There's a good chance those entitled, lazy Millennials you're always griping about are better financially prepared than you were at their age.
High net worth Millennials - those under age 35 - are more confident and prepared than previous generations because of the support they receive from family, according to a survey by RBC Wealth Management. The majority of Millennials (80%) say they feel responsible for understanding their own financial affairs, while 69% reported they conduct their own financial research. That latter point is especially noteworthy, as just 61% of Generation X (35 to 55), and 47% of Baby Boomers (over 55), reported they do the same.
Unfortunately, thanks to the financial crisis, most Millennials had to learn about finance on the fly. Millennials began their formal education on financial issues around age 20, while Gen-Xers said they started learning around age 25, and Baby Boomers around age 32.
"Millennials are more educated than previous generations, with more attending college than their parents and grandparents," said Angie O'Leary, head of Wealth Planning at RBC Wealth Management-U.S. "They're a more mindful generation with a global perspective, all of which has factored into their sense of responsibility about finances."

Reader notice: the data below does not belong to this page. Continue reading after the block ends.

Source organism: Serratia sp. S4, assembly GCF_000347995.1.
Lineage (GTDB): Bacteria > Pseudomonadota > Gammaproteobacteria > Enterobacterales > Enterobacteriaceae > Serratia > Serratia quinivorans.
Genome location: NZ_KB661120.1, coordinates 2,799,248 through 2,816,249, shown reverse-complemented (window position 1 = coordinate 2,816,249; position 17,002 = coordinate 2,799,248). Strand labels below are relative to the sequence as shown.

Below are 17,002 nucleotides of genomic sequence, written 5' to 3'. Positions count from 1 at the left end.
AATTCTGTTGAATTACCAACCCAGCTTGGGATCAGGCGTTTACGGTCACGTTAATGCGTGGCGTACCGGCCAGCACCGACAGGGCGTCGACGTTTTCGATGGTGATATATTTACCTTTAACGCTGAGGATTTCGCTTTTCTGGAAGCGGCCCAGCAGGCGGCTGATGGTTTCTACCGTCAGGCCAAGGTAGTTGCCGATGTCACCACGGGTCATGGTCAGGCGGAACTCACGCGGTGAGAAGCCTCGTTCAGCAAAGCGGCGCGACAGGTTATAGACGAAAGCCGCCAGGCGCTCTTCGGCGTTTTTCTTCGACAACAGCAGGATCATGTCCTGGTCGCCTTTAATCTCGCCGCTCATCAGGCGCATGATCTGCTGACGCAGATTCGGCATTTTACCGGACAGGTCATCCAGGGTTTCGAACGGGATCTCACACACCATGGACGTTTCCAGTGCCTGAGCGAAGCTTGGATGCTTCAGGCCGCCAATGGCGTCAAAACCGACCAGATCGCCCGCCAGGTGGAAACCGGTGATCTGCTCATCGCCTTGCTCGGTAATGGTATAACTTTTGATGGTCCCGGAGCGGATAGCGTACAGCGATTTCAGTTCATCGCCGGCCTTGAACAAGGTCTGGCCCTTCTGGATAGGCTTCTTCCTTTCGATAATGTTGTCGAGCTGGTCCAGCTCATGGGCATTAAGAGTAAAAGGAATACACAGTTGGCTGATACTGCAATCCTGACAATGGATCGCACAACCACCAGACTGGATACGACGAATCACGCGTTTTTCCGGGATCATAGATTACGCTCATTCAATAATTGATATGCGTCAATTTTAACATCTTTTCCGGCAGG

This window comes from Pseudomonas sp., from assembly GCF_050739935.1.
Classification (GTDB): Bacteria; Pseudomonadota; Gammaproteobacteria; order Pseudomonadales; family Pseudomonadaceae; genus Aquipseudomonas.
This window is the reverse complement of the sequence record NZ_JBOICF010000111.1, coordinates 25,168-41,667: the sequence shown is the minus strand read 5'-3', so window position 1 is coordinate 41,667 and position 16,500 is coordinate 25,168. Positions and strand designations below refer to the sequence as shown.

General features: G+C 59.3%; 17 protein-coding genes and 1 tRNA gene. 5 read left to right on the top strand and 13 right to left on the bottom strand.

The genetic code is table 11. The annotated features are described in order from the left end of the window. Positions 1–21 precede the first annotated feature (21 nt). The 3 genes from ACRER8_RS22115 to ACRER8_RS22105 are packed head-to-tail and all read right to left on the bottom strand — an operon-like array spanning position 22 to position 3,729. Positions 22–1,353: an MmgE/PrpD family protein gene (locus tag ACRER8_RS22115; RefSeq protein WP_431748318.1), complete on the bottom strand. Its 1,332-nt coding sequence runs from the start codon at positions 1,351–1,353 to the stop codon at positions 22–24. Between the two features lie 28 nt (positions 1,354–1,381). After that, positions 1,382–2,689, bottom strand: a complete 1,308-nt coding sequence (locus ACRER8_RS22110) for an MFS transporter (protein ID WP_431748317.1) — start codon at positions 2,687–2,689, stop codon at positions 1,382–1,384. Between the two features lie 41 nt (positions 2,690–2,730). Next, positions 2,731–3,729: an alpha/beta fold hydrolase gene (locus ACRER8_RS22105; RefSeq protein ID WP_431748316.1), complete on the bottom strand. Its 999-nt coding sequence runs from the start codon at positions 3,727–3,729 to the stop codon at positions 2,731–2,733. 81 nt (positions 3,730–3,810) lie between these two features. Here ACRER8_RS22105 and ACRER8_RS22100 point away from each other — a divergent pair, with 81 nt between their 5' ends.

Unfortunately, that means economic fluctuations are taking a disproportionate toll on the nation's youngest adults. According to a report from Merrill Lynch, Millennial employees (67%) are more than twice as likely as Baby Boomers (32%) to report that financial stress interferes with their ability to focus and be productive at work. While 43% of employees spend an average of three or more working hours per week on personal finances, and 21% spend five hours or more, Millennials dedicate four hours of their work week to personal finances. That's double the amount of time dedicated by Gen Xers and four times that of Baby Boomers.